of the star coming towards us and moving away from us Towards and away, in a perfectly periodic way that’s telling us what the orbit of that planet was It was actually on a few days orbit, less than 5 days Much, much closer than any planet in our solar system and quite massive, almost the mass of Jupiter, to be able to impart that signal This was a watershed event It was like the earth rise image for scientists because we now had evidence that there were planets around other stars and that first planet was so surprising compared to what our solar system has that we had to rethink how we were looking for exoplanets So it’s hard to read this in the light, but this is artists impression of what 51 Peg b looks like Its orbital period is about four or so days It has a very hot temperature because it’s so, so close to the sun, 1800 degrees Fahrenheit That’s really hot you don’t want to live there We don’t think it’s a habitable planet And then as we start thinking about what that means to be habitable we start to get a sense that planets like earth, maybe Venus, maybe Mars, are in a region near our star called the Goldilocks zone, where they’re not too hot for water to exist on the surface and they’re not too cold for all the water to be frozen So we started to find planets but they were not in the habitable And exoplanet discovery started to take off There are several different methods you can use to discover exoplanets And so in 2009 NASA finally completed a mission called Kepler Kepler was actually dreamed of decades before it was built and launched by principal investigator Bill Borucki He knew theoretically, he wrote a paper, that said if you were very careful with your photometry, how you measure your light, that you could detect a tiny dip in the light as a planet passed in front of a star, that’s called a transit So finally, Kepler was launched in 2009 by NASA with one goal and one goal alone, to answer the question, how common is a planet like the earth — so a small rocky planet like we live on, how common are those planets around stars like the sun at a distance that’s in the Goldilocks zone? In other words, how common are we? Here’s a transit, many of you may have actually seen this transit It’s the transit of Venus Did you see it? Did you see it? Anyone? It was visible in the morning sky, I think that was the one that was in the morning You could get up on your roof with the right equipment and watch the transit of Venus They happen very, very rarely but they happen in pairs a few years apart Venus is about the size of the earth and that’s going right across our sun So you could see all kinds of things in that movie Let’s see if I can start it over So you see that the sun actually looks darker on the edges and gets brighter as we go in You can start to see some granulation on the surface of the sun Stars are actually pretty active, they’re not super quiet Our star is actually very quiet as stars go And you can start to see that haze around Venus, the atmosphere Venus has a very thick atmosphere Some of the suns rays are getting — they’re not passing through the atmosphere, it’s actually dimmer around there And then as it comes off you can get a sense of the size of Venus It’s covering just a little piece of the sun, so it’s light is going to dim just a bit Here’s an example of what Jupiter would look like if it passed in front of the sun It would cover up about a hundredth the size of the sun And you’d see a dip that you could measure and you could get a sense of that size if you knew the star size very well Here’s what the earth would look like That’s hard Maybe you can’t even see it but it’s there on the right side If they were a bit more high definition or darker you’d be able to see some features on the sun, sun spots, that are the same size or even bigger than the planet So it’s a real challenge to try to disentangle the signal from the stars from the signal of the transit But Kepler was meant to do this How did it do it? Well we launched Kepler into a really interesting orbit called an Earth Trailing Heliocentric Orbit So it’s almost on the same orbit as the earth but it was a little bit further out, so it lags behind us And that orbit was a very good orbit for us to stare without blinking at this patch right above the Milky Way galaxy It’s near the Cygnus and Lyra region of our Milky Way If you’re familiar with the constellations you’ll know to look out in the summer time near the summer triangle and if you were to stare there without blinking for four and a half years you would be doing what Kepler was doing [laughs] Why is it so important that it’s stared without blinking? Well a transit like I showed you of Venus, I said only occurs from where we can see every 200 years or so and it only lasts a very short while Well the same thing is true, a planet like the earth is only going to transit it’s star once a year, once every 365 days We have to be perfectly aligned in order that that planet passes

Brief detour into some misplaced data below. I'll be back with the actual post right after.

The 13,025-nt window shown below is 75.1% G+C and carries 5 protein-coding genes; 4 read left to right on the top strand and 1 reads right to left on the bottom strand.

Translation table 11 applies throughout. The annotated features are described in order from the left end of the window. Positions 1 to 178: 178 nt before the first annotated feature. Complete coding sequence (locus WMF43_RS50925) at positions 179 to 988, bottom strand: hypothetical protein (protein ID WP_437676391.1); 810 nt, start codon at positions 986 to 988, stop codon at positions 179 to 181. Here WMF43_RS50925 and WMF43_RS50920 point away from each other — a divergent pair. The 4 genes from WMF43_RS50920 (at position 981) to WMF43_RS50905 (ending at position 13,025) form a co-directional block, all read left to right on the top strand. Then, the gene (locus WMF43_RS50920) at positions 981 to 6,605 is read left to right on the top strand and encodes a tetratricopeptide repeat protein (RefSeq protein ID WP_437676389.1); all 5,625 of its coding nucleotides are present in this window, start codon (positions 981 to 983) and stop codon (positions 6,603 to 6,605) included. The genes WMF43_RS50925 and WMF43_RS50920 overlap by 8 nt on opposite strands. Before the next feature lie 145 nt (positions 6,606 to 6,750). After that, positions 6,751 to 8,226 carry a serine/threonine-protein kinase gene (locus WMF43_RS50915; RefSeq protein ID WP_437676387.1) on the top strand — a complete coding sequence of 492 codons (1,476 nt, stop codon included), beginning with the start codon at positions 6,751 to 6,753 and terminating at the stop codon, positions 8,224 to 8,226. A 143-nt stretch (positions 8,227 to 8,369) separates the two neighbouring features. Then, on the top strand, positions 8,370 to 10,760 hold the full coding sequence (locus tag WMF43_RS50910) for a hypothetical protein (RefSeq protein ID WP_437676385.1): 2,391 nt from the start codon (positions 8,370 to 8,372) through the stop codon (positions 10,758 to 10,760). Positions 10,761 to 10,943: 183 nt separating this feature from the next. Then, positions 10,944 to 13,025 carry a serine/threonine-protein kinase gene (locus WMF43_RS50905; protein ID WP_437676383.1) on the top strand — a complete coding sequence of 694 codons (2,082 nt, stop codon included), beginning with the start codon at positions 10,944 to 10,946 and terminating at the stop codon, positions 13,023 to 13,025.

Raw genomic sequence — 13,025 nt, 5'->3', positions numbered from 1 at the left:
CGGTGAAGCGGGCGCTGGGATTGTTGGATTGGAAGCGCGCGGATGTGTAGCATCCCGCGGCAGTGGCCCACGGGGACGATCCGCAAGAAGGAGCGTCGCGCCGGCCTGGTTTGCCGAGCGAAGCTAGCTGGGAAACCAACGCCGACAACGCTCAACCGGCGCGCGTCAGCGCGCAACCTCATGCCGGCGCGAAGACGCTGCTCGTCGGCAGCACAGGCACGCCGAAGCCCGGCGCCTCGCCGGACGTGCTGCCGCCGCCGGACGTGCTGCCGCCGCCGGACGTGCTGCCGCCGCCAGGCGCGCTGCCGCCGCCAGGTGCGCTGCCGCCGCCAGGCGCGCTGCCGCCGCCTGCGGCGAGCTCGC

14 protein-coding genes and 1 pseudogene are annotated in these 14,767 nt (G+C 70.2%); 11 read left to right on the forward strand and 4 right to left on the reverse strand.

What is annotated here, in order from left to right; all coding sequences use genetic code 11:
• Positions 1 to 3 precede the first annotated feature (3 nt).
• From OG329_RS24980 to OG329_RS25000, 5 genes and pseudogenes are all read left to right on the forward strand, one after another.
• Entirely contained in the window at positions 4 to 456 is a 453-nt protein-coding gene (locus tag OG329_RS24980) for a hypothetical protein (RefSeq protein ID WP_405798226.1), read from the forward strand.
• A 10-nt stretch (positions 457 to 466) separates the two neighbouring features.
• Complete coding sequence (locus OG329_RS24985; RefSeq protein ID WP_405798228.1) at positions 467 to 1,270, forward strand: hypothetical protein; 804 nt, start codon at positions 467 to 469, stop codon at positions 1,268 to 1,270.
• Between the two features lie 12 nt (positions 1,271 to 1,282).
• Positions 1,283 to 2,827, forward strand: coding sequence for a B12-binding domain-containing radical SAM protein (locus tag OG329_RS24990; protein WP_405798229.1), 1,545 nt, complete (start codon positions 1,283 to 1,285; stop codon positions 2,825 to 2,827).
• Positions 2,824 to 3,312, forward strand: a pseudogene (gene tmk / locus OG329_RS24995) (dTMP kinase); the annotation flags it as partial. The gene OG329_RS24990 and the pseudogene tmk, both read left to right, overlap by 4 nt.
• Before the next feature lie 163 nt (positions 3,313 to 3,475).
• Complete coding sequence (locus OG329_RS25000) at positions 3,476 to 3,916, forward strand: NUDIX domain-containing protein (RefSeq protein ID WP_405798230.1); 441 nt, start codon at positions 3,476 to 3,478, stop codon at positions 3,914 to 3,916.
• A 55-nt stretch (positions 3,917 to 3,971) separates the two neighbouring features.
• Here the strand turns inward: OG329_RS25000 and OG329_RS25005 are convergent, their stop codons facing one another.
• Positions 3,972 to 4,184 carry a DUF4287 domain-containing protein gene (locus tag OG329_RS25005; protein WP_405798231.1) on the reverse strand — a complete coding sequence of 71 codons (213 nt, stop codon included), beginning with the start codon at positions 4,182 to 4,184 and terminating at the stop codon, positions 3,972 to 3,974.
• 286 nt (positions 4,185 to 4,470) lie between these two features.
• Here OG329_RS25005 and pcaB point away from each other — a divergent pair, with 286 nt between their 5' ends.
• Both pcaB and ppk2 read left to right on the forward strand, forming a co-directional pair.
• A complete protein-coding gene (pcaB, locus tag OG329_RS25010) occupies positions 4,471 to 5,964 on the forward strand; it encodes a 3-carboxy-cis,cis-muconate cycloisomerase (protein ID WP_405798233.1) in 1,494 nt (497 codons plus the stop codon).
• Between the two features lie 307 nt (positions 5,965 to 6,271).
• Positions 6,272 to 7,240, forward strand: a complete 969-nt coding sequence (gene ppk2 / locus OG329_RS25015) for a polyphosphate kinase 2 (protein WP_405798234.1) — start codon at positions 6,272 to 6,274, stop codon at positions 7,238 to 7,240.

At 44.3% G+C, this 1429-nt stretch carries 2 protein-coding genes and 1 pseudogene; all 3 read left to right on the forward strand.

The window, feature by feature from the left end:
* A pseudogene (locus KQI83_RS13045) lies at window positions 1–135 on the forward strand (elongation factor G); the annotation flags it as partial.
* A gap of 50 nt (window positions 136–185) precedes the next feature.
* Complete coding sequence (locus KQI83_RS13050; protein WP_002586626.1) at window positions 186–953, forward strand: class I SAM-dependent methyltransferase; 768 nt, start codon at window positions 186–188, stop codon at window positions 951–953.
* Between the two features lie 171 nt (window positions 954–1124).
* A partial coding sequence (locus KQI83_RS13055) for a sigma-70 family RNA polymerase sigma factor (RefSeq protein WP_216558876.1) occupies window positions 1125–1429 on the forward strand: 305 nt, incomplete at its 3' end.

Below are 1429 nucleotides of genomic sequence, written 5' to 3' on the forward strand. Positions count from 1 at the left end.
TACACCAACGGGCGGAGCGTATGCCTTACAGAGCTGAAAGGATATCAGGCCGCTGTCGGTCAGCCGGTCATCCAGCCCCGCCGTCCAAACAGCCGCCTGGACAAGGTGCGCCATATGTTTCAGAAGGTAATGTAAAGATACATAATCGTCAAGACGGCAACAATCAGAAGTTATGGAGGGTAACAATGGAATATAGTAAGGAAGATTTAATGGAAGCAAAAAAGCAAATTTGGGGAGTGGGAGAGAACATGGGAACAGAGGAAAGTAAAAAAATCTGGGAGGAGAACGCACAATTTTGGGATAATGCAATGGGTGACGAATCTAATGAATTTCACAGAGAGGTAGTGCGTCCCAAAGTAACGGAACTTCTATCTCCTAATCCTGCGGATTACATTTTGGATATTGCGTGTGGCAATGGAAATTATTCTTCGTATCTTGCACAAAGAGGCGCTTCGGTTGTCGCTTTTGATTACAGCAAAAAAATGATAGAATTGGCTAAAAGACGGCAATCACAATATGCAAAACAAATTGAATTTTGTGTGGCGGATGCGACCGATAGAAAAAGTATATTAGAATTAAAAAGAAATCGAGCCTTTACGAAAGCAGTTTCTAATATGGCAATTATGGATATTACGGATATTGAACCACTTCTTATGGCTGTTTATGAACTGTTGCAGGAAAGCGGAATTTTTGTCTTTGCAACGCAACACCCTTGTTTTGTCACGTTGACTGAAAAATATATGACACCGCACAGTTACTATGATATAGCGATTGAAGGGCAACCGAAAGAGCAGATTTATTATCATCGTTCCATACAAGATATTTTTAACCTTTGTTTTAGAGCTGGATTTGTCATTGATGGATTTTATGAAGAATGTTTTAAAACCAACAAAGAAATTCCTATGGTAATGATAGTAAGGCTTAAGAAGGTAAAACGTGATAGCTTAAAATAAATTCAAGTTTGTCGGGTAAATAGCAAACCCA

in front of the star as we’re viewing it from our vantage point in the Milky Way It turns out that we expect only about one in a hundred stars are going to be aligned with us so that we would see transits So you have to look at a lot of them So we looked at 150,000 stars, getting a brightness reading every 30 minutes for four and a half years pausing only to turn around and dump the data back to earth so that we could detect these tiny transits in 1% of those stars, if planets were plentiful Of course one of the questions Kepler wanted to answer was how plentiful are they? What I told you is that one in a hundred stars would be aligned so that we could see the planets But if only one in a hundred stars has a planetary system well then your statistics go way down You have to look at a lot to get some meaningful number if planets are rare So we didn’t know before Kepler launched what the situation was So here’s a graph that gives you our picture of exoplanets before Kepler launched, on the eve of our launch And there up at the top are several methods that we can use to detect planets There’s the radial velocity method and the transit method that we’ve just talked about You can also imagine if you’re close enough you could see the planet if you had the right technology and there’s a couple blue ones on there Eclipse timing is something where if you have some very precise way of timing a system like neutron stars that are like rock solid clocks, you could see difference in the times that you expect versus the times that you measure and you can infer that a planet is there from that No Kepler points on this yet because Kepler didn’t launch yet So what we see there are a bunch of massive planets Planets bigger than Neptune and Jupiter, up near the top And we see a whole bunch of planets that are very short orbits So at the bottom we’re look at how long is the orbit in days, and you see that pink chunk of pink ones from the transit method They’re all like on a week or shorter orbit So we see a lot of massive planets, we see a lot of planets that are very close to their stars None of those are planets like the earth orbiting in the Goldilocks zone So let me show you what the first few years of Kepler taught us >> Whoa! >> Padi Boyd: There’s another transformative moment in our understanding of what planets are like in our galaxy So remember that’s just a little patch of our galaxy, it’s actually 10 degree by 10 degrees, so it’s a fairly large patch of the sky compared to something that Hubble can see But you can see what’s happening is that we’re going down to much smaller sizes and in fact, if you look at where most of those yellow dots are collecting they’re collecting near the small planets We’re not picking up those big Jupiter’s, they’re the easy ones to find, that’s why we found them when we first started looking because you can’t miss them They’re in plain sight And you can also see that we’re pushing out a little bit towards longer periods and there’s of course still some Jupiter’s up there and still some hot Jupiter’s Let me show you the newest catalog of Kepler planets You may have seen a press release related to this within the last few months The Kepler team, the Kepler mission is done now It’s on a new mission called K2 and what the team is doing is they’re compiling all their statistics and really improving their pipeline software that finds the planets to give us a sense of what Kepler found So the little yellow ones are the newest planets and you can see that the improved processing it really, really pushing us down towards those smaller planets and towards longer orbits You see where the earth is there, we’re really starting to fill in that region of planets that are on earth like orbits We’re still only talking about a couple dozen planets But remember, Kepler looked for four or so years, you’ve got to see several transits before you know you have a planet So really, finding something at around an earth or a Mars orbital period is at the limits of what Kepler can do We found that planets were everywhere This is an image that shows you that region of the sky but now plotting some of those planets down on it as a function of how big the planets were So there’s big planets and small planets, they’re everywhere in the region that we looked There’s no preferential treatment There’s no stars that have them and don’t have them But one of the really key points that we found when we found so many transiting planetary star systems was that planets are everywhere You can take what Kepler found and you can extract that to determine that pretty much every star out there should have a planetary system and that one in five probably has a planet about the size of the earth in an orbit where you could have liquid water, a habitable zone planet, one in five So when you look up at the sky next time, count ten star, two of them probably have an earth like planet in orbit Earth like is a tricky thing to say I’ll say earth size instead Here’s the distribution of planets, of the planetary candidates as of a couple of years ago So here’s some surprises So you see Jupiter sized planets and larger are actually fairly rare in the Kepler haul We’ve got a couple in our solar system